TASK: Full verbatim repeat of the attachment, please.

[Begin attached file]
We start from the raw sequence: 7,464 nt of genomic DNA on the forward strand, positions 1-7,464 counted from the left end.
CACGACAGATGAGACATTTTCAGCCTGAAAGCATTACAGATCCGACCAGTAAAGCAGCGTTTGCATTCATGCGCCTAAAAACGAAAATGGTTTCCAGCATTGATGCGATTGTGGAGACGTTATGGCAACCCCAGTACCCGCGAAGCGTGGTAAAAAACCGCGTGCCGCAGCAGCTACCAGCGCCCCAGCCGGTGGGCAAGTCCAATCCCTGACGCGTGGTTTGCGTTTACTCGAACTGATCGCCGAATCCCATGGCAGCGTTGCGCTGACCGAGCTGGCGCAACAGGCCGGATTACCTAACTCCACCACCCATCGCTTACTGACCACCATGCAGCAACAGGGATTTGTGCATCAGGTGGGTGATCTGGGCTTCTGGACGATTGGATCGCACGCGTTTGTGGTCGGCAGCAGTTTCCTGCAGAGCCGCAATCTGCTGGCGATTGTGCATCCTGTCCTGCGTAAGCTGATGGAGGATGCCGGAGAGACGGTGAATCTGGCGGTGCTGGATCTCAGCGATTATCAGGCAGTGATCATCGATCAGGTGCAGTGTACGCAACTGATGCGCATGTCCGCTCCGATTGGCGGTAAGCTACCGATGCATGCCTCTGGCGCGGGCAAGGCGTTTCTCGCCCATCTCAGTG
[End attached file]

We start from the raw sequence: 7,464 nt of genomic DNA on the forward strand, positions 1-7,464 counted from the left end.
CACGACAGATGAGACATTTTCAGCCTGAAAGCATTACAGATCCGACCAGTAAAGCAGCGTTTGCATTCATGCGCCTAAAAACGAAAATGGTTTCCAGCATTGATGCGATTGTGGAGACGTTATGGCAACCCCAGTACCCGCGAAGCGTGGTAAAAAACCGCGTGCCGCAGCAGCTACCAGCGCCCCAGCCGGTGGGCAAGTCCAATCCCTGACGCGTGGTTTGCGTTTACTCGAACTGATCGCCGAATCCCATGGCAGCGTTGCGCTGACCGAGCTGGCGCAACAGGCCGGATTACCTAACTCCACCACCCATCGCTTACTGACCACCATGCAGCAACAGGGATTTGTGCATCAGGTGGGTGATCTGGGCTTCTGGACGATTGGATCGCACGCGTTTGTGGTCGGCAGCAGTTTCCTGCAGAGCCGCAATCTGCTGGCGATTGTGCATCCTGTCCTGCGTAAGCTGATGGAGGATGCCGGAGAGACGGTGAATCTGGCGGTGCTGGATCTCAGCGATTATCAGGCAGTGATCATCGATCAGGTGCAGTGTACGCAACTGATGCGCATGTCCGCTCCGATTGGCGGTAAGCTACCGATGCATGCCTCTGGCGCGGGCAAGGCGTTTCTCGCCCATCTCAGTG